The Founders saw in this statement the kind of society they hoped to establish. It would have a government strong enough to protect personal property rights. But the government would also be limited. A government that heavily taxed its citizens was contrary to the vision of Micah 4:4 and was also contrary to the vision of the Founders.6
After demonstrating that George Washington referenced this verse nearly fifty times,7 Dreisbach turns his attention to the Declaration of Independence. The origin and meaning of Jefferson’s famous phrase “the pursuit of happiness” has long been debated. Dreisbach quotes a recent scholar who sees in it the shadow of Micah 4:4.
For Jefferson and his contemporaries, happiness no doubt demanded safety or security, which would have been in keeping with the biblical phrase one colonist after another used to describe the good life—to be at peace under their vine and fig tree with none to make them afraid (Micah 4:4).8 The Need for a Virtuous Public The Founders understood that they were taking a great risk in establishing a republic. Tyrants use the whip to keep the people in line, but in a republic, the people bear rule (through the representatives they choose). For a republic to work, the people must be virtuous. They must fear to do evil even in the absence of a threatening government.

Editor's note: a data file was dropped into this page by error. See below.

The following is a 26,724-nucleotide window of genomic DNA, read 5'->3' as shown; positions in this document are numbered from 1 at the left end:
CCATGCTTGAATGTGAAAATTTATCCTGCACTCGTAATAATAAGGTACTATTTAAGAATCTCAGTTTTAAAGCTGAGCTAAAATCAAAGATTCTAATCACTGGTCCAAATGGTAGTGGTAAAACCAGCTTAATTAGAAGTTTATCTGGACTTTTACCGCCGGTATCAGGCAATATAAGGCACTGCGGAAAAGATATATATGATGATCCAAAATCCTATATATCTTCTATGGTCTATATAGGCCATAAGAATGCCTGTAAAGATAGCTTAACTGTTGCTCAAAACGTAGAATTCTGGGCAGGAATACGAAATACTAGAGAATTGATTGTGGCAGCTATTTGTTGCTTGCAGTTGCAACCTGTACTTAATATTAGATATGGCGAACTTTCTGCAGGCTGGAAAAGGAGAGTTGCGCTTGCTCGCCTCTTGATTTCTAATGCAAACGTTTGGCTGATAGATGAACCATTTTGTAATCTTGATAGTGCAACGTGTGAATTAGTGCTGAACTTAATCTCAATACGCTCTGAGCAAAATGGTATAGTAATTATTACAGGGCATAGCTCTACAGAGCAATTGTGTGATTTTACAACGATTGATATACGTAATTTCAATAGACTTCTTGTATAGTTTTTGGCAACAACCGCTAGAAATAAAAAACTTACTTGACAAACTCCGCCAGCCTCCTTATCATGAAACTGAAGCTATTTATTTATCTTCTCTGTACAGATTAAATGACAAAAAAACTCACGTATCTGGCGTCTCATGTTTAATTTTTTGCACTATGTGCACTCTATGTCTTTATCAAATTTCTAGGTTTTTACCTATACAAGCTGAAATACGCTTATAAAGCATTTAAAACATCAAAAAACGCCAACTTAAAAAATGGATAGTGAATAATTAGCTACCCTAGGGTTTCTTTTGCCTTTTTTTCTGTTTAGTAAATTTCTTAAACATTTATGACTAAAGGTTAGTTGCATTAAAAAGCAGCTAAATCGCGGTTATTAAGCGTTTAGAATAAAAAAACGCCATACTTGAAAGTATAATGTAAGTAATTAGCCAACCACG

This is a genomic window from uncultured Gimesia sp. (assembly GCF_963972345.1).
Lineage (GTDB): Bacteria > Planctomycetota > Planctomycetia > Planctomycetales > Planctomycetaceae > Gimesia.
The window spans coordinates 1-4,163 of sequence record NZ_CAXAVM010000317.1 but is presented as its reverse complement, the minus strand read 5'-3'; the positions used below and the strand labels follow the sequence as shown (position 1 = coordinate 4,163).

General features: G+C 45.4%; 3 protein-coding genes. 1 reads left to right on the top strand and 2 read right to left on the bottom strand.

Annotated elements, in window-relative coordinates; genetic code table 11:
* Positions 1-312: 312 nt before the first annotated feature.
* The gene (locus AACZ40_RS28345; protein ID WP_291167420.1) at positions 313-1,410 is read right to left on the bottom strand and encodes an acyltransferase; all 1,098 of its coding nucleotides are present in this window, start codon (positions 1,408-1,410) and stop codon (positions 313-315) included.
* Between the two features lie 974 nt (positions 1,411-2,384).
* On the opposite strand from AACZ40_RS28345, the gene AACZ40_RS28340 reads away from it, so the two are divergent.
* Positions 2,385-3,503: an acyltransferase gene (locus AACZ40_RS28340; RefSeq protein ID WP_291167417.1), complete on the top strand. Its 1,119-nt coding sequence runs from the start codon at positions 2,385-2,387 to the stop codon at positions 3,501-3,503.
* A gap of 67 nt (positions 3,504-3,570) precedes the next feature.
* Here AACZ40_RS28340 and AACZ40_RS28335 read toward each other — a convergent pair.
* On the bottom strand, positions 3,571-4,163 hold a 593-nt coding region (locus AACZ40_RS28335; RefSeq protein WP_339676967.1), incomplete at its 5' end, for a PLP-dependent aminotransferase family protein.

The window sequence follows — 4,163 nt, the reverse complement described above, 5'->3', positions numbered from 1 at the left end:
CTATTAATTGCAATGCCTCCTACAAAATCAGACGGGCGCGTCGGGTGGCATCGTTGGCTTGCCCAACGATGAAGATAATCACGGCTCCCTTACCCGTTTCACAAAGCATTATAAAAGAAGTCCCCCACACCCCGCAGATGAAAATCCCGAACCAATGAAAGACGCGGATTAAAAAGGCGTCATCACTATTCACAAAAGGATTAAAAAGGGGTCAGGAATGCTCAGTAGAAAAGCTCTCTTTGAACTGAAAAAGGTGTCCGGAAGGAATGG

In expressing this point, many Founders appealed to Proverbs 14:34: “Righteousness exalteth a nation: but sin is a reproach to any people.” Their purpose in citing this verse was to emphasize that true patriotism was not possible apart from religion and piety. Such a view is at odds with modern scholarship, but it was deeply embedded in the worldview of the founding generation. In a letter to a friend in April 1776, Samuel Adams even claimed that the spreading of irreligion was a ploy used by Britain to defeat independence: “I have long been convinced that our Enemies have made it an Object, to eradicate from the Minds of the People in general a Sense of true Religion & Virtue, in hopes thereby the more easily to carry their Point of enslaving them ... Revelation assures us that “Righteousness exalteth a Nation”—Communities are dealt with in this World by the wise and just Ruler of the Universe ... The diminution of publick Virtue is usually attended with that of publick Happiness, and the publick Liberty will not long survive the total Extinction of Morals.” 9 The Need for Divine Favor One of the most frequently referenced verses by the Founders was Micah 6:8: “What doth the Lord require of thee, but to do justly, and to love mercy, and to walk humbly with thy God?” Why was this verse so important? Dreisbach observes that one reason has to do with the need for divine favor. For a nation to enjoy peace and prosperity, it must have God’s blessing. In Micah 6:8, the Founders saw a recipe for divine favor. If America would obey these admonitions, the Lord would pour out the national blessings needed for survival.10